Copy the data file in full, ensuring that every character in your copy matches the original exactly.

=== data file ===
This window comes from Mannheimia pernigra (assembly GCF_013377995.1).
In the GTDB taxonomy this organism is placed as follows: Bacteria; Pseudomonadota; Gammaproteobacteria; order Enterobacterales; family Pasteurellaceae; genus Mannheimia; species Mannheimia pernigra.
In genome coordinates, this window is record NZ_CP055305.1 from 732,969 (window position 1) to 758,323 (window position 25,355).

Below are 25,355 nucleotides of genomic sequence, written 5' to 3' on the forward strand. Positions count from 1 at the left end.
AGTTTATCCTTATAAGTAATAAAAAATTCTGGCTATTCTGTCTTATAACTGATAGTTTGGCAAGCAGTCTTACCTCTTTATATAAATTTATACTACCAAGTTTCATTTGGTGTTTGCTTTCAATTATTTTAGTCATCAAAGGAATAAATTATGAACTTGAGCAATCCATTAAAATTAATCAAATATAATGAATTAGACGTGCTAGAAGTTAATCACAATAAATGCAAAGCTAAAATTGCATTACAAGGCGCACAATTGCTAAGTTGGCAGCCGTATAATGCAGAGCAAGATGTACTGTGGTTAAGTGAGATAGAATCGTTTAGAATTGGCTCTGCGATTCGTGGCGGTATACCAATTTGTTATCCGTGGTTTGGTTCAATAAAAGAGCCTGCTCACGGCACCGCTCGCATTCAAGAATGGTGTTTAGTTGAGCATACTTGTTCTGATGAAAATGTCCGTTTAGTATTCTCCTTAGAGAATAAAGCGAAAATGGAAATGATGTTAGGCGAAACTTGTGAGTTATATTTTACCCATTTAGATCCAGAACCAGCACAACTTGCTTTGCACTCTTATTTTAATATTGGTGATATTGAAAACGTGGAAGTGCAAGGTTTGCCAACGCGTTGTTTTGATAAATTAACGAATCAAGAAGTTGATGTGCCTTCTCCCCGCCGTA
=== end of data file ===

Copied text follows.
This window comes from Mannheimia pernigra (assembly GCF_013377995.1).
In the GTDB taxonomy this organism is placed as follows: Bacteria; Pseudomonadota; Gammaproteobacteria; order Enterobacterales; family Pasteurellaceae; genus Mannheimia; species Mannheimia pernigra.
In genome coordinates, this window is record NZ_CP055305.1 from 732,969 (window position 1) to 758,323 (window position 25,355).

Below are 25,355 nucleotides of genomic sequence, written 5' to 3' on the forward strand. Positions count from 1 at the left end.
AGTTTATCCTTATAAGTAATAAAAAATTCTGGCTATTCTGTCTTATAACTGATAGTTTGGCAAGCAGTCTTACCTCTTTATATAAATTTATACTACCAAGTTTCATTTGGTGTTTGCTTTCAATTATTTTAGTCATCAAAGGAATAAATTATGAACTTGAGCAATCCATTAAAATTAATCAAATATAATGAATTAGACGTGCTAGAAGTTAATCACAATAAATGCAAAGCTAAAATTGCATTACAAGGCGCACAATTGCTAAGTTGGCAGCCGTATAATGCAGAGCAAGATGTACTGTGGTTAAGTGAGATAGAATCGTTTAGAATTGGCTCTGCGATTCGTGGCGGTATACCAATTTGTTATCCGTGGTTTGGTTCAATAAAAGAGCCTGCTCACGGCACCGCTCGCATTCAAGAATGGTGTTTAGTTGAGCATACTTGTTCTGATGAAAATGTCCGTTTAGTATTCTCCTTAGAGAATAAAGCGAAAATGGAAATGATGTTAGGCGAAACTTGTGAGTTATATTTTACCCATTTAGATCCAGAACCAGCACAACTTGCTTTGCACTCTTATTTTAATATTGGTGATATTGAAAACGTGGAAGTGCAAGGTTTGCCAACGCGTTGTTTTGATAAATTAACGAATCAAGAAGTTGATGTGCCTTCTCCCCGCCGTA